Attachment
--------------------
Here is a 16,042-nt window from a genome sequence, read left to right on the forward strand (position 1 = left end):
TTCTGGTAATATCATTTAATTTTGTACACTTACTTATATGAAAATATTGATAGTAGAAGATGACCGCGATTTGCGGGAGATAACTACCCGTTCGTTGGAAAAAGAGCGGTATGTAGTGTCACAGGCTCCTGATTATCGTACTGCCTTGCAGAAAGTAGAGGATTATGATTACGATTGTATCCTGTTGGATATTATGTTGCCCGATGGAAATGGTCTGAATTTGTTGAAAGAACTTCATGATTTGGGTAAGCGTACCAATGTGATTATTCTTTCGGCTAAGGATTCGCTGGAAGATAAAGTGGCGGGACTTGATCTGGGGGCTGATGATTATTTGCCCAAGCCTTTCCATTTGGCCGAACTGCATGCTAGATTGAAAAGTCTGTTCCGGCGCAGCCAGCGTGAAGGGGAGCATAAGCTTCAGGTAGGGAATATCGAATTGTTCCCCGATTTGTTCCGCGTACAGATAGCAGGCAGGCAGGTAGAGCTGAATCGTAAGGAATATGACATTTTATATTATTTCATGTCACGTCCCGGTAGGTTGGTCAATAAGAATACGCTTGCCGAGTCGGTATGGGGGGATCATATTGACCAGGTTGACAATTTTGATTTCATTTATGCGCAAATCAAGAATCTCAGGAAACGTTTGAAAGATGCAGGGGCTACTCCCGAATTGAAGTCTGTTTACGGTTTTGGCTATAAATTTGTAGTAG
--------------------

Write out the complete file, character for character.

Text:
Here is a 16,042-nt window from a genome sequence, read left to right on the forward strand (position 1 = left end):
TTCTGGTAATATCATTTAATTTTGTACACTTACTTATATGAAAATATTGATAGTAGAAGATGACCGCGATTTGCGGGAGATAACTACCCGTTCGTTGGAAAAAGAGCGGTATGTAGTGTCACAGGCTCCTGATTATCGTACTGCCTTGCAGAAAGTAGAGGATTATGATTACGATTGTATCCTGTTGGATATTATGTTGCCCGATGGAAATGGTCTGAATTTGTTGAAAGAACTTCATGATTTGGGTAAGCGTACCAATGTGATTATTCTTTCGGCTAAGGATTCGCTGGAAGATAAAGTGGCGGGACTTGATCTGGGGGCTGATGATTATTTGCCCAAGCCTTTCCATTTGGCCGAACTGCATGCTAGATTGAAAAGTCTGTTCCGGCGCAGCCAGCGTGAAGGGGAGCATAAGCTTCAGGTAGGGAATATCGAATTGTTCCCCGATTTGTTCCGCGTACAGATAGCAGGCAGGCAGGTAGAGCTGAATCGTAAGGAATATGACATTTTATATTATTTCATGTCACGTCCCGGTAGGTTGGTCAATAAGAATACGCTTGCCGAGTCGGTATGGGGGGATCATATTGACCAGGTTGACAATTTTGATTTCATTTATGCGCAAATCAAGAATCTCAGGAAACGTTTGAAAGATGCAGGGGCTACTCCCGAATTGAAGTCTGTTTACGGTTTTGGCTATAAATTTGTAGTAG